Some of the better quality hosts, like WPEngine, Siteground, and Cloudways have their own caching plugin or have one that’s built-in. This also makes up one of the reasons why they’re considered such good and fast hosting providers. These companies have strong engineering teams that are able to build out caching features that smoke their plugin equivalents.

NOTE: Never try to install two caching plugins, they will certainly conflict. For those who don’t have much WordPress experience or more developed technical skills, we recommend you get the WP Rocket plugin.

WPRocket WordPress Caching

3. Use CDN and/or Cloudflare

CDN is an abbreviation for Content Delivery Network – this is basically a network of servers that help deliver the static assets from your website to its visitors (such as CSS files and javascript, as well as image files); by doing this, it relieves the hosting server from doing it.

Cloudflare.com is such a content delivery network (CDN) and will help your website become faster, particularly for visitors outside its hosting zone. Cloudflare’s network spreads over more than 150 locations throughout the world, making it one of the fastest and biggest CDN’s out there.

The CDN will allow site visitors from another country (like, for example, an Australian visitor hitting up a site hosted in the US) to experience a faster loading time because a lot of the files are being loaded from local Australian servers, rather than ones located in the US.

We recommend getting the free Cloudflare plan for most users. But, if you’d like more advanced image optimization, as well as firewalling, you can also get the 20$/month plan. Just remember, if you get this plan, also consider moving to a better hosting provider.

For a more comprehensive CDN option, check out KeyCDN.

4. Utilize Image Compression

Compressing the images on your website is also very helpful when it comes to improving website loading time. You’ll find that most of the images can be compressed without losing any of its quality. Often, they get 20-50% smaller, which has proved to make a great difference when it comes to loading speed, particularly for slower connections.

Shortpixel is a plugin we’d recommend for this – it has features for advanced image optimization that a lot of other plugins out there don’t. Plus, they have a FREE plan, and also a tool (which you can find on their website) that will analyze your site and let you know how many of your images are compressible, and also how much space you’ll manage to save in the process.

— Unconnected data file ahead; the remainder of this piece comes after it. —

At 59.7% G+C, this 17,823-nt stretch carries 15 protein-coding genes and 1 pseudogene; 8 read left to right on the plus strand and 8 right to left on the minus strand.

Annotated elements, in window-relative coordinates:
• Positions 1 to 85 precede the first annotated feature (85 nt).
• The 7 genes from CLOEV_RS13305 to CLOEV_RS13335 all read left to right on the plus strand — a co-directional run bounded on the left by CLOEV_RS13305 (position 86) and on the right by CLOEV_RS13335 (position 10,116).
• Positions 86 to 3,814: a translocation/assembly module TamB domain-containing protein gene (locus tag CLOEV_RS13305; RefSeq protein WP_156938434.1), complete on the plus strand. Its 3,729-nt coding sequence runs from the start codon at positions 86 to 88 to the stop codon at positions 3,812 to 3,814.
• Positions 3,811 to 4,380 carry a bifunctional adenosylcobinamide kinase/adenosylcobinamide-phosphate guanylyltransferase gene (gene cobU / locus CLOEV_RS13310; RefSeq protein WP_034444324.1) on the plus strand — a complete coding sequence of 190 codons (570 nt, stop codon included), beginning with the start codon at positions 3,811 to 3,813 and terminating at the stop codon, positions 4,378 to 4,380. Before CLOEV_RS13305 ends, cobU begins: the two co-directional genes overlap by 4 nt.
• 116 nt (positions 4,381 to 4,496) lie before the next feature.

Wordpress Image Optimization Compression Test Tool

 

5. Switch to HTTPS for HTTP2 Protocol support

Another great trick you can use is switching your website to encrypted mode, aka HTTPS. The whole web is actually moving to HTTPS encryption, and Google has even publicly stated that encrypted sites will rank higher than ones that are not HTTP encrypted.

HTTPS also enables the web browser software to utilize newer and faster protocol (HTTP2 protocol), in order to download files from your hosting much faster.

Remember that the Godaddy server your website is being hosted on will have to support newer protocol (and often older plans aren’t able to do this). But, if you enable Cloudflare, it will also enable the support for newer protocol, because Cloudflare has a built-in http2 functionality.

For speed comparison between HTTP 1.1 and HTTP v2, you can check out the short video below.

6. Use PHP7 and You’ll See a 30% Speed Increase!

PHP is the programming language WordPress runs on, and it comes in several versions. Most likely you’ll see version 5.6 (or a lower one), and also versions 7.0, 7.1 and 7.2.

PHP 7.0 is about 30% faster than v5.6, so if your site is rather new, it shouldn’t be a problem for you to make the switch.

Version 7.1, 7.2 and 7.3 are all cumulatively faster and will cause a 10-15% speed increase over version 7.0; ideally, you should opt for running the highest version your site is able to support.

NOTE: Before you make the switch, do a compatibility test. WPEngine provides a free plugin for this and it works on all web hosts. It will test your theme, as well as all your plugins so it can confirm that your site is compatible with PHP 7 or 7.1/7.2/7.3

The video below demonstrates how to change the PHP version in Godaddy:

7. Disable the Plugins You’re Not Using

A lot of sites (actually, most of them) contain lots of plugins that they don’t use anymore. The problem with this is that once the plugins are enabled, they make the site go slower. This is why you should make sure you run the plugins you really need, leaving as few as possible.

Go through the plugins you’ve got installed and check if each of them is still in use – the ones that aren’t, well, don’t think twice to disable them.

8. Advanced Troubleshooting

In the end, we’d like to share a few more advanced troubleshooting ideas:

  • Update plugins to latest version – we often see sites that run years-old plugins, which aren’t compatible anymore with the version of WordPress that the site is running. By updating you’ll also most likely fix bugs that are slowing down the site.
  • Query Monitor pluginhttps://wordpress.org/plugins/query-monitor/ – a plugin which will give you a glance into each page load and tell you what’s going on. Perfect for uncovering broken code or plugins that are making the site slower.
  • WP Optimizehttps://wordpress.org/plugins/wp-optimize/ – a plugin that will help you optimize your database queries. 

Other Resources: